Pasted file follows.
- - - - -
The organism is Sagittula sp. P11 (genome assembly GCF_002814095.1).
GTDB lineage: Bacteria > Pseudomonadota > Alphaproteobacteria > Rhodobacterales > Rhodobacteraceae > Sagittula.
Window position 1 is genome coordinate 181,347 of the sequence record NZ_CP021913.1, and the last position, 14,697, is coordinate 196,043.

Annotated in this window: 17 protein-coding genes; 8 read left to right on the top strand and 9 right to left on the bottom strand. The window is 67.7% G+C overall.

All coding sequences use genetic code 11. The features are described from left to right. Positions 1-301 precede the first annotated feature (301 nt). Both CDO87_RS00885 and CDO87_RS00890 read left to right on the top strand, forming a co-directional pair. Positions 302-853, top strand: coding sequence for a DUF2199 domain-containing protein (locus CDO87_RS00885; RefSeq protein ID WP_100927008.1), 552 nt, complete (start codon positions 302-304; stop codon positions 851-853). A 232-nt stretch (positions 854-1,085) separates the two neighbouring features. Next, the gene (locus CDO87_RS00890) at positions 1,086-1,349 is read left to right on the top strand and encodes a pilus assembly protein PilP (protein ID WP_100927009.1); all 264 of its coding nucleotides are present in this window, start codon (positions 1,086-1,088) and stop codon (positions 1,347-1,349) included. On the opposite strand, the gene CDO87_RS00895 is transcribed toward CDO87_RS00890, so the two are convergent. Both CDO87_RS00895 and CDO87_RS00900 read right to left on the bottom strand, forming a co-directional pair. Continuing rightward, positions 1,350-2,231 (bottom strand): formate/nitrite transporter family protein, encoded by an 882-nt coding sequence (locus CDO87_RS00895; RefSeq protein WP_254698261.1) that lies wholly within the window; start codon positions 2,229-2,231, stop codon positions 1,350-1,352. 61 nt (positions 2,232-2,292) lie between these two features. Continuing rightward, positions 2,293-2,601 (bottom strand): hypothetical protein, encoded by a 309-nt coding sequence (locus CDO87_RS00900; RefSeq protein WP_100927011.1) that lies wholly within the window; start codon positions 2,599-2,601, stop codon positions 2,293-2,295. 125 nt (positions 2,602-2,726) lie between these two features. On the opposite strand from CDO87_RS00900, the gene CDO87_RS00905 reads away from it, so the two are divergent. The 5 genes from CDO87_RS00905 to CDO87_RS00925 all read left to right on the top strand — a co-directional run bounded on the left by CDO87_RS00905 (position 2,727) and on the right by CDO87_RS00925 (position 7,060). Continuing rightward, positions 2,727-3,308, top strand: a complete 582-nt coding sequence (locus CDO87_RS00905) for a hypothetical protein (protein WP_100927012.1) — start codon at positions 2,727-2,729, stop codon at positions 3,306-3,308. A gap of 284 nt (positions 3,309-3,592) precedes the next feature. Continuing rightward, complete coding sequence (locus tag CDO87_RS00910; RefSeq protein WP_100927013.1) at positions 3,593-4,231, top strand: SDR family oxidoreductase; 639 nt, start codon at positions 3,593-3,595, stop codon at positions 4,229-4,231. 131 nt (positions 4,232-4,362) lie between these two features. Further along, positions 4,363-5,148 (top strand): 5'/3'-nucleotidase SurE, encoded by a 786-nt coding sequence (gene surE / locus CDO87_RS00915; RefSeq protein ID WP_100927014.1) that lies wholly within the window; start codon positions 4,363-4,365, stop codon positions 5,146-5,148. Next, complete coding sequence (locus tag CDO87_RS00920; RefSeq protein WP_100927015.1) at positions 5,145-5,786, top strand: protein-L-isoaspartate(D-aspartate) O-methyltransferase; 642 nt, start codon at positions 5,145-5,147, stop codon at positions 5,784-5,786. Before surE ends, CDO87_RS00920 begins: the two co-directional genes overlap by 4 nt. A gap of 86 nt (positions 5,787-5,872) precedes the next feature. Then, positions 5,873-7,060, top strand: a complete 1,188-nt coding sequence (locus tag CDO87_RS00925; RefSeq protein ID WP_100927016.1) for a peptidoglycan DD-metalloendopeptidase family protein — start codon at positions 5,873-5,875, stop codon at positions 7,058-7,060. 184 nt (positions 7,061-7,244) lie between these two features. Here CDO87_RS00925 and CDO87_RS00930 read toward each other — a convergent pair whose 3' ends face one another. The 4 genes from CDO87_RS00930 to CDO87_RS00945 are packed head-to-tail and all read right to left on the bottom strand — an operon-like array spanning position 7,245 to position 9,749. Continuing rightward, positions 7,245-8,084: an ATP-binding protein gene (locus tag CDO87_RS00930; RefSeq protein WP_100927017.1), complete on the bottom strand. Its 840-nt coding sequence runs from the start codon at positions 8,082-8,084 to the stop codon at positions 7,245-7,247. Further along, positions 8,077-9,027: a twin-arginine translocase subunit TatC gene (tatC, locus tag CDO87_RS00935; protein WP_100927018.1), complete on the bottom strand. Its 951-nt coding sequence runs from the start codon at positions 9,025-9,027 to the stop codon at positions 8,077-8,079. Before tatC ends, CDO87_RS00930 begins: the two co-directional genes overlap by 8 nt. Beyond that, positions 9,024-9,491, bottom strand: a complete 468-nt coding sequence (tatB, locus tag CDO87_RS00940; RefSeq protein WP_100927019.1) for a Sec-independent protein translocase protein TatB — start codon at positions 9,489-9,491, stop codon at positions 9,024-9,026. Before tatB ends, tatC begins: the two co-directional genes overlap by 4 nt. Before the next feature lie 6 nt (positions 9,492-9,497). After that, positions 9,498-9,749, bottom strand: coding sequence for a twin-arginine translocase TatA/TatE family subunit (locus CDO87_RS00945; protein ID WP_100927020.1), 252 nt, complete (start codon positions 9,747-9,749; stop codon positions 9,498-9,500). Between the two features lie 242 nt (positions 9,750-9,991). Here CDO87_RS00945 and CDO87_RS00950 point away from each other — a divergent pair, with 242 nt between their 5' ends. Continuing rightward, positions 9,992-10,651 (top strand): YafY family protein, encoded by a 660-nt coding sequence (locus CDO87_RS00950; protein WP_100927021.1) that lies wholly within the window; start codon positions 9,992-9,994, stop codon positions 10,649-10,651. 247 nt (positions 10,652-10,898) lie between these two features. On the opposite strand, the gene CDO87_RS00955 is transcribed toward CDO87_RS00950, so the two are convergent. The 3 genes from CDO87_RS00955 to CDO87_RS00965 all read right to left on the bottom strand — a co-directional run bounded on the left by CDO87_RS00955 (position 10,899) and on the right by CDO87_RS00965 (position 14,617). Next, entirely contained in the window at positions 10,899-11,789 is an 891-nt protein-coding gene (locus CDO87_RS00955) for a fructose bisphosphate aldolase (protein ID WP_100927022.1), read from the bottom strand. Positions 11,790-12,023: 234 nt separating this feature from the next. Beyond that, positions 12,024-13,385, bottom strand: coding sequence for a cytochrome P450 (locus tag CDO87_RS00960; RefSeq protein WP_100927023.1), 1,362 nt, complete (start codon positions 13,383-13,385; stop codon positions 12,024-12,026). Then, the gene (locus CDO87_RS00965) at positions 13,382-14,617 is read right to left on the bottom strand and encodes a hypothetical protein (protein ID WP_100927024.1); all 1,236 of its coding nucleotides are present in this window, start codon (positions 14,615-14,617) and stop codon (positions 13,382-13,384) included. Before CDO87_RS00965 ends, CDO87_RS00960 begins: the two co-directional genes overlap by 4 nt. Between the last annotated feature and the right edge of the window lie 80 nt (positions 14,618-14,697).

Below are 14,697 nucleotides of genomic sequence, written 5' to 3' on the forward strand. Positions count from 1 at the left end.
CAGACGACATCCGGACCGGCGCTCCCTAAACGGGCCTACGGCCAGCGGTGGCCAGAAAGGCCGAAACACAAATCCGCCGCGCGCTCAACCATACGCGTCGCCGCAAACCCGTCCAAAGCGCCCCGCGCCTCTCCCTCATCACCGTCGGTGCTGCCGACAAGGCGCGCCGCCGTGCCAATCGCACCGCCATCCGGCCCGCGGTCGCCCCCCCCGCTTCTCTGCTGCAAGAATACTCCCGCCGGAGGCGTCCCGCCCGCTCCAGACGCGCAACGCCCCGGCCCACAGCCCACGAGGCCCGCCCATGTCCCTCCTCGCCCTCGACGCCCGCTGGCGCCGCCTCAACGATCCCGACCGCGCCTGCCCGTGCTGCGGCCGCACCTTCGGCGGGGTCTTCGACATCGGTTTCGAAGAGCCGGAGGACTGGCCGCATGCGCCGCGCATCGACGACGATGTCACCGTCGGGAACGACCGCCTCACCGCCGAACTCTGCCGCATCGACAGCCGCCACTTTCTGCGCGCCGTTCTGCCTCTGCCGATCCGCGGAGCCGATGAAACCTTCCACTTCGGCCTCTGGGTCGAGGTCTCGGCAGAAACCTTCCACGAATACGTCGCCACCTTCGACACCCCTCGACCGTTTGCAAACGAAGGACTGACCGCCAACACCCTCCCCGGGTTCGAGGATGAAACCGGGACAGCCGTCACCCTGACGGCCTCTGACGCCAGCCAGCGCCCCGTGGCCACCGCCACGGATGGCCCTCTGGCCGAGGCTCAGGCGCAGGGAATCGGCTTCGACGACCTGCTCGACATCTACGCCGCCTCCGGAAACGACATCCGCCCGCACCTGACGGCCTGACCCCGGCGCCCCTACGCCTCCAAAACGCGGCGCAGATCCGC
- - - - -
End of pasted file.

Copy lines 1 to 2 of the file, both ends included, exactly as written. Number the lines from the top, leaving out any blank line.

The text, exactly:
The organism is Sagittula sp. P11 (genome assembly GCF_002814095.1).
GTDB lineage: Bacteria > Pseudomonadota > Alphaproteobacteria > Rhodobacterales > Rhodobacteraceae > Sagittula.